I spend a lot of time with Church leaders on all levels. At some point in my conversations with those leaders, someone anxiously states, “I am really concerned about the future of our (the) Church.” My response is always the same, “Yes, the Church is absolutely changing,” and, “Guess what, it has been from its beginning!”
I am, however, not anxious. Two reasons. First, it’s God’s Church. It has always been God’s Church. If we are the faithful gathering who dwell in God’s word – and for us as Episcopalians being fed by the sacrament, and then sent forth to join in God’s mission in the world – then it is God’s Church. Second, the Church is unlike any other gathering.
Think about it. What other gathering are you associated with that has such a significant diversity of God’s people? A place where a full cross section of ages, genders, political leanings, and opinions are represented. And even more importantly, a gathering where, regardless of the above list (and an even much longer one), the dignity of each is respected. College professor or teenager – both are equal and called to be respected in the Church.
This has been true since the beginning of the Church, as we hear from the first letter to the faith community in Corinth:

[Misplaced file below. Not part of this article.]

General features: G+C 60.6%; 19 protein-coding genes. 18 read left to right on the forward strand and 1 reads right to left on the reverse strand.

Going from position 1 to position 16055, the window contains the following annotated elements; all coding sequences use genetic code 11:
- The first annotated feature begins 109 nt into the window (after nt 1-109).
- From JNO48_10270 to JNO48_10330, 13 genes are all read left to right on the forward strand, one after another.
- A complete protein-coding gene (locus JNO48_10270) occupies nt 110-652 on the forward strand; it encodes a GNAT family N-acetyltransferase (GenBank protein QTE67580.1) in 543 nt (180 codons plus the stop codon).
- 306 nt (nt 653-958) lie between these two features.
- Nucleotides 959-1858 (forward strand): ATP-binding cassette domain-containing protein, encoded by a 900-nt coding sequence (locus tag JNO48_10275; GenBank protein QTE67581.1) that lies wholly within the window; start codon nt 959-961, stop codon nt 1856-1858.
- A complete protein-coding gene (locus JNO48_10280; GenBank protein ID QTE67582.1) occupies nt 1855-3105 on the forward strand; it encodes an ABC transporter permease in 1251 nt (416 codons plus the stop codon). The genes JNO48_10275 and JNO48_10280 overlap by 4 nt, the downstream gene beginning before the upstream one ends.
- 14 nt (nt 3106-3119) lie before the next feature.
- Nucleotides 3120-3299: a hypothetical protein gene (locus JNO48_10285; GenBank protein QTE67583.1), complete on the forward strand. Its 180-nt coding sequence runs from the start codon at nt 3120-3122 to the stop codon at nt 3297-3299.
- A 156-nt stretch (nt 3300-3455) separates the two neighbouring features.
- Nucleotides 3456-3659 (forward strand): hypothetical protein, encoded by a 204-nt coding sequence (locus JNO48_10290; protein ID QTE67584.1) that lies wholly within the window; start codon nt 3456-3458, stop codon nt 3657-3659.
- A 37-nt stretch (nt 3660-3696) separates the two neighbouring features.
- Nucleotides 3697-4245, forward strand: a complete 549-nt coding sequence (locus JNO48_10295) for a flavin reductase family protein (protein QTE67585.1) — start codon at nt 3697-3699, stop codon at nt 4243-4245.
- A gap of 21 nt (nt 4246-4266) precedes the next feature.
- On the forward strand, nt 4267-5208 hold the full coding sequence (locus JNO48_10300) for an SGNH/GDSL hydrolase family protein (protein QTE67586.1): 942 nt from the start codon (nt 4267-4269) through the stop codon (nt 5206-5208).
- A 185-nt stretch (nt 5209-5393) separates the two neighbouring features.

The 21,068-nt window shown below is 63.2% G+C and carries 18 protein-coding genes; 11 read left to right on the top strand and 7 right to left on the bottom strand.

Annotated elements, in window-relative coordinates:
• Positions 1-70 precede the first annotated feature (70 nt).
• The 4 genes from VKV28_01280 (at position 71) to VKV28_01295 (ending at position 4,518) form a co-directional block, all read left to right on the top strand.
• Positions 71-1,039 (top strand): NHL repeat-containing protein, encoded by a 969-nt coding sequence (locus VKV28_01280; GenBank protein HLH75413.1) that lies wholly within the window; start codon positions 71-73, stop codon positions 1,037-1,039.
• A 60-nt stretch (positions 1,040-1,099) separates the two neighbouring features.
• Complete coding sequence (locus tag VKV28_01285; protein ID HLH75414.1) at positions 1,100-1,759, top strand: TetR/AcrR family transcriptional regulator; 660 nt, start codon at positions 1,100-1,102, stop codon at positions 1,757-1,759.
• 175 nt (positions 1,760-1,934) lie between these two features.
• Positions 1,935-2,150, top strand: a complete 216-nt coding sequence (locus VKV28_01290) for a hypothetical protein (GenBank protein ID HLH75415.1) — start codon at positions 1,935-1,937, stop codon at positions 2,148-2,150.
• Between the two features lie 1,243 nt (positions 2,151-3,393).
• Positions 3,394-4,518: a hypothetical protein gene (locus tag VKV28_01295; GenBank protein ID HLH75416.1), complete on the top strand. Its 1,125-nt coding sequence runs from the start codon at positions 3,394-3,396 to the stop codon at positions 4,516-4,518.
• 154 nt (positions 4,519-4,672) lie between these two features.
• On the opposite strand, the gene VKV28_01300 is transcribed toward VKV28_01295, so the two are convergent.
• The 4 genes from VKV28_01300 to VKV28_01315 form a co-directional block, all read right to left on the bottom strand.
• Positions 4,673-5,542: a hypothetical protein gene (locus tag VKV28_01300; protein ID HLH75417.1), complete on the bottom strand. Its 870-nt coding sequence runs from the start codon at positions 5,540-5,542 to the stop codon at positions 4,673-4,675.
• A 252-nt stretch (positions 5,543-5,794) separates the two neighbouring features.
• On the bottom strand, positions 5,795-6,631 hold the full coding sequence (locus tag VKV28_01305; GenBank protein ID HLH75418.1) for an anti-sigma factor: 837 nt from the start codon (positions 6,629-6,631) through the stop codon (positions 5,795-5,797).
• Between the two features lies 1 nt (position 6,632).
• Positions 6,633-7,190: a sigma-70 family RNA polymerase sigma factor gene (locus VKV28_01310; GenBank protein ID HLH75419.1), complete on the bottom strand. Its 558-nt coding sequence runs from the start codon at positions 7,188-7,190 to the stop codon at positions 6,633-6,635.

“For just as the body is one and has many members, and all the members of the body, though many, are one body, so it is with Christ…Indeed, the body does not consist of one member but of many. If the foot would say, ‘Because I am not a hand, I do not belong to the body,’ that would not make it any less a part of the body. And if the ear would say, ‘Because I am not an eye, I do not belong to the body,’ that would not make it any less a part of the body. If the whole body were an eye, where would the hearing be? If the whole body were hearing, where would the sense of smell be? But as it is, God arranged the members in the body, each one of them, as he chose. If all were a single member, where would the body be? As it is, there are many members, yet one body.” (1 Corinthians 12).
The Church is definitely changing. I believe quite possibly now, moreso than ever, God’s people – in all their marvelous diversity – need to gather.